Our craft is continually growing and changing, and I like to think of myself as a perpetual student of piano technology. Happily, I do not find myself alone in this lifelong quest for knowledge! The Norfolk convention surrounded me with people from all walks of life and with varying degrees of experience, but everyone was unified by their purpose to strive towards excellence. It is not an easy thing to take time off work, travel to a different place, and sit in classes all day, but we do not do it because it is easy. “Striving” means to make great efforts to achieve something. Whether we went to take a class, teach a class, take an exam, or administer an exam, we were all there in an attempt to become the best technicians we can be.
It is truly inspiring to be a part of such a community! There is a certain thrill in being surrounded by teachers and students alike who cheer and celebrate with new RPTs, dedicate their time to teaching and providing feedback through workshops and examination reviews, and can kick back and enjoy the bluegrass band playing in the hall. I am a young technician, and I’m sure that with time and experience, the bright-eyed novelty of my trade will wane. However, I am exceedingly grateful to be in a community of technicians who not only encourage me to be the best technician I can be, but also inspire me to continually strive for excellence.
In Norfolk, Hannah completed her training to become a Certified Technical Examiner.
Sheffey Gregory, RPT, Atlanta GA Chapter:
Rick Butler’s class Bending Grand Damper Wires turned out to be one of my best classes. Rick had jigs and dampers for us to work with, one of the best handouts ever, and a detailed color brochure with excellent detail. The slides were also very good and easy to understand. The lecture portion was short, so there was plenty of time to bend wire, get corrected and do it again.
Brian Wilson, Knoxville TN Chapter:
The first thing I said to my wife when I arrived back home from Norfolk was that I never remember going to a conference where every class I attended seemed so focused on my individual needs. Before commenting, I must provide a little background. At 57 years old, I lead all the music in a medium-size church in upper East Tennessee. I have been tuning pianos to help supplement my income for the last 15 years. During this time I have received some mentoring and advice from tuners, but I have always dreaded taking the tuning exam due to a lack of confidence and full-time experience. Then I took the mock exam class under the direction of Mary and Mitch Keil. Within an hour and a half, this couple took away much of the anxiety I had, and they simplified what is needed to become a successful tuner. They broke down the testing of intervals, setting temperament, using a sliding rule as reference, etc. Not only did I leave the class a lot more confident about tuning and testing, but I came to realize that they (PTG instructors) not only have a tremendous passion for tuning, but also care for the individual regardless of what level he or she may be tuning at.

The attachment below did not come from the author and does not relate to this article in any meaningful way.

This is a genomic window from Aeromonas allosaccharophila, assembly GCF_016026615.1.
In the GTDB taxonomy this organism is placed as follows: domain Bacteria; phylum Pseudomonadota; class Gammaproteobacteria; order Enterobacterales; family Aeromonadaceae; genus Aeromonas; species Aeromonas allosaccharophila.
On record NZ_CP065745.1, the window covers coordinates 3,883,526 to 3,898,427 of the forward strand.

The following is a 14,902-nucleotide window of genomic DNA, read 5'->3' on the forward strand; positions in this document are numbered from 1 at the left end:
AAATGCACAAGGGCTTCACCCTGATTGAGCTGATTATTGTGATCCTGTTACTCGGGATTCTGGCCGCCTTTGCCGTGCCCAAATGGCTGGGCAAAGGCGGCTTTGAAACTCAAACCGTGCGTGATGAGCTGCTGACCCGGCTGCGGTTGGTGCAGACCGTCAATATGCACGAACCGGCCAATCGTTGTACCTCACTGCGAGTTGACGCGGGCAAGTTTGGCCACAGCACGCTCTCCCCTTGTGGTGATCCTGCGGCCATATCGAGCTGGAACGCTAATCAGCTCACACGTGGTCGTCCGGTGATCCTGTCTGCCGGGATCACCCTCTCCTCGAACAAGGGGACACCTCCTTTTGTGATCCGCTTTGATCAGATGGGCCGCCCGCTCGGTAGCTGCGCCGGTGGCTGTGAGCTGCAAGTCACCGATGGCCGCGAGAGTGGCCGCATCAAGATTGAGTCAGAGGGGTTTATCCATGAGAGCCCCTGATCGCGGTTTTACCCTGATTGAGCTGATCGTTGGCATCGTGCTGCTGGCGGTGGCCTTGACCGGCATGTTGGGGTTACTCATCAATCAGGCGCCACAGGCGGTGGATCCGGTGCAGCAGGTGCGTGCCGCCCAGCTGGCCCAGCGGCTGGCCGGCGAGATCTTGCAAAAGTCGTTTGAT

My trumpet instructor in college would often remind me of the quote, “It’s not practice that makes perfect, but perfect practice!” With the tools I received from this class, I will now be able to tune with much more confidence, putting into practice (the right way) practical tools that I learned in the mock tuning session. I wrote on my evaluation that every Associate should be required to take this class. Thank you, PTG!
I just got home from Norfolk after attending my first national PTG convention. Wow. Five straight days of intense learning, exam stress, camaraderie, and sleep deprivation. It was fantastic.
I fell in love with the piano around 1990, when I was in college, but only in January 2015 did I realize that I wanted to become a piano technician. At age 45 it was a bit of a late start, but I like to say that when I’m 80, I can tell people I have 35 years of experience.
I arrived in Norfolk a day before classes started so that I could observe a master tuning done by three legends, Atsundo Aikawa, Dan Levitan and Bill Bremmer. It was a real privilege to watch them work. They finished in about three hours. I could’ve watched all day.
The highlight of the convention for me was becoming an RPT. I took both technical and tuning exams on successive days, which I definitely do not recommend. After I passed the tuning exam, my examiners accompanied me downstairs, where I got my “New RPT” ribbon, and Jack Stebbins announced in his powerful voice, “We have a new RPT!”